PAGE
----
The US is reportedly looking to drop "cyberbombs" on ISIS.
According to The New York Times, the military's Cyber Command is working to disrupt the Islamic State's ability to communicate with one another and potential recruits online. In doing so, it will utilize tools normally reserved for attacks on states like Iran and North Korea.
"We are dropping cyber bombs," U.S. Deputy Secretary of Defense Robert O. Work told the Times. "We have never done that before."
At a briefing last month, top military brass revealed that the US Cyber Command is hard at work disrupting ISIS's communications networks. It's an emerging war strategy in the Middle East, and it comes from a relatively new agency—Cyber Command was established in 2009.
General Joseph Dunford, chairman of the Joint Chiefs of Staff, in March said the most critical part of hacking ISIS networks is remaining undetected. "Most importantly, we don't want the enemy to know when, where, and how we're conducting cyber operations," he said.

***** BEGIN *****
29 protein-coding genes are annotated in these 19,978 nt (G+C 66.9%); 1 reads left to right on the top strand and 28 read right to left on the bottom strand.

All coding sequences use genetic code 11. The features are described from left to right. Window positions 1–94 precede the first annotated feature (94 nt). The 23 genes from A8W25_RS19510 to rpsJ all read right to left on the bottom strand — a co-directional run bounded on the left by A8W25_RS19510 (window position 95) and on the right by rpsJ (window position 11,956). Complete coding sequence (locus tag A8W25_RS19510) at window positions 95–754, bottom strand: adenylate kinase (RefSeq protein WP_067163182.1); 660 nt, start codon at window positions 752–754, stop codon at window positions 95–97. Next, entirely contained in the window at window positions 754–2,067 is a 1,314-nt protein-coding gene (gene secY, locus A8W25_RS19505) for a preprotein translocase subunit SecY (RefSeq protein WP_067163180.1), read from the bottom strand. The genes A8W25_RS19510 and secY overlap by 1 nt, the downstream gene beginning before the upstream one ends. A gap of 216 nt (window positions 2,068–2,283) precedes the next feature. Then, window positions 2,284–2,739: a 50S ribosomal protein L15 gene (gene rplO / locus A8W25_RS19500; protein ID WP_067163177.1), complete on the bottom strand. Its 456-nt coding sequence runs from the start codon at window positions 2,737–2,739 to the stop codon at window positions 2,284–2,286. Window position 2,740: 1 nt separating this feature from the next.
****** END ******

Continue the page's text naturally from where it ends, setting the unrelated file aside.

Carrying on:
That's the purpose of this operation, details of which remain scant. According to the Times, the government secured a series of "implants" in the militants' networks. "Now, the plan is to imitate them or to alter their messages, with the aim of redirecting militants to areas more vulnerable to attack by American drones or local ground forces," the Times said.
The Department of Defense did not immediately respond to PCMag's request for comment.